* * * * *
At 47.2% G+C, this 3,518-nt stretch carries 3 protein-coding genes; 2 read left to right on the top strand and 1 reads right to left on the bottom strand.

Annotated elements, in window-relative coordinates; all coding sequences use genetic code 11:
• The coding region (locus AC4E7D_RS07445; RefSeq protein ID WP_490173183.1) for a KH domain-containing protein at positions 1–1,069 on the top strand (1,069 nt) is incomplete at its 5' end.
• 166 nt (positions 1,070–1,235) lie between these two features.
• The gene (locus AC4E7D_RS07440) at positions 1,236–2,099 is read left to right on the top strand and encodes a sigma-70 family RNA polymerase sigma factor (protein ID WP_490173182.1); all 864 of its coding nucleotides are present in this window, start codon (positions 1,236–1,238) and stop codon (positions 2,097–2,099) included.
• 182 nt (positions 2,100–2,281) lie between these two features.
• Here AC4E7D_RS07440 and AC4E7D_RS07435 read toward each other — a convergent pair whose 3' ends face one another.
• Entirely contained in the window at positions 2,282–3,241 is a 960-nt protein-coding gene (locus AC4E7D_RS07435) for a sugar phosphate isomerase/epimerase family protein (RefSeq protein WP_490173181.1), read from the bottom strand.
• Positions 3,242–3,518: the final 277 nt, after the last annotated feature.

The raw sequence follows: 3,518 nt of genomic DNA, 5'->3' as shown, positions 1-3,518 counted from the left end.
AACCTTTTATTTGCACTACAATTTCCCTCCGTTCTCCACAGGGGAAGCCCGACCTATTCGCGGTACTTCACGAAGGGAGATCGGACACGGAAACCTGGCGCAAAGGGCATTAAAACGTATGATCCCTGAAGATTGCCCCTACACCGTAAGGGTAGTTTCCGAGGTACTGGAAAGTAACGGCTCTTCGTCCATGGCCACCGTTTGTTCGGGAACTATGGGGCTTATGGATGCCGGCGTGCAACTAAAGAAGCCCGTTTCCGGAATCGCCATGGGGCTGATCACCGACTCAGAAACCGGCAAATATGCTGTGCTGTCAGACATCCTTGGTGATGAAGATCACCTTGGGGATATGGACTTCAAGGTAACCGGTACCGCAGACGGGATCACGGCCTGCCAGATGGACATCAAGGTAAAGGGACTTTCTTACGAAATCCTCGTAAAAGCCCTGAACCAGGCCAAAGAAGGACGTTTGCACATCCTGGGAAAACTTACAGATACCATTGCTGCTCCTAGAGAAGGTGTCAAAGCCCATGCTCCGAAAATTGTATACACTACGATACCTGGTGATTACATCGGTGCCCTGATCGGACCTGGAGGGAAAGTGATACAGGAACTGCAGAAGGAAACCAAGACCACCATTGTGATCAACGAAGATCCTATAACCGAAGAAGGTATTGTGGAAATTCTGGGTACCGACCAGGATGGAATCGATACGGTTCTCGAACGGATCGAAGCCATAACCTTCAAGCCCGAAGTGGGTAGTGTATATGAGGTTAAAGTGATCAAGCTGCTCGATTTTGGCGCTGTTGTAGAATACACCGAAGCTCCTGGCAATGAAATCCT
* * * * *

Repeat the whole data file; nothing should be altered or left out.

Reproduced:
At 47.2% G+C, this 3,518-nt stretch carries 3 protein-coding genes; 2 read left to right on the top strand and 1 reads right to left on the bottom strand.

Annotated elements, in window-relative coordinates; all coding sequences use genetic code 11:
• The coding region (locus AC4E7D_RS07445; RefSeq protein ID WP_490173183.1) for a KH domain-containing protein at positions 1–1,069 on the top strand (1,069 nt) is incomplete at its 5' end.
• 166 nt (positions 1,070–1,235) lie between these two features.
• The gene (locus AC4E7D_RS07440) at positions 1,236–2,099 is read left to right on the top strand and encodes a sigma-70 family RNA polymerase sigma factor (protein ID WP_490173182.1); all 864 of its coding nucleotides are present in this window, start codon (positions 1,236–1,238) and stop codon (positions 2,097–2,099) included.
• 182 nt (positions 2,100–2,281) lie between these two features.
• Here AC4E7D_RS07440 and AC4E7D_RS07435 read toward each other — a convergent pair whose 3' ends face one another.
• Entirely contained in the window at positions 2,282–3,241 is a 960-nt protein-coding gene (locus AC4E7D_RS07435) for a sugar phosphate isomerase/epimerase family protein (RefSeq protein WP_490173181.1), read from the bottom strand.
• Positions 3,242–3,518: the final 277 nt, after the last annotated feature.

The raw sequence follows: 3,518 nt of genomic DNA, 5'->3' as shown, positions 1-3,518 counted from the left end.
AACCTTTTATTTGCACTACAATTTCCCTCCGTTCTCCACAGGGGAAGCCCGACCTATTCGCGGTACTTCACGAAGGGAGATCGGACACGGAAACCTGGCGCAAAGGGCATTAAAACGTATGATCCCTGAAGATTGCCCCTACACCGTAAGGGTAGTTTCCGAGGTACTGGAAAGTAACGGCTCTTCGTCCATGGCCACCGTTTGTTCGGGAACTATGGGGCTTATGGATGCCGGCGTGCAACTAAAGAAGCCCGTTTCCGGAATCGCCATGGGGCTGATCACCGACTCAGAAACCGGCAAATATGCTGTGCTGTCAGACATCCTTGGTGATGAAGATCACCTTGGGGATATGGACTTCAAGGTAACCGGTACCGCAGACGGGATCACGGCCTGCCAGATGGACATCAAGGTAAAGGGACTTTCTTACGAAATCCTCGTAAAAGCCCTGAACCAGGCCAAAGAAGGACGTTTGCACATCCTGGGAAAACTTACAGATACCATTGCTGCTCCTAGAGAAGGTGTCAAAGCCCATGCTCCGAAAATTGTATACACTACGATACCTGGTGATTACATCGGTGCCCTGATCGGACCTGGAGGGAAAGTGATACAGGAACTGCAGAAGGAAACCAAGACCACCATTGTGATCAACGAAGATCCTATAACCGAAGAAGGTATTGTGGAAATTCTGGGTACCGACCAGGATGGAATCGATACGGTTCTCGAACGGATCGAAGCCATAACCTTCAAGCCCGAAGTGGGTAGTGTATATGAGGTTAAAGTGATCAAGCTGCTCGATTTTGGCGCTGTTGTAGAATACACCGAAGCTCCTGGCAATGAAATCCT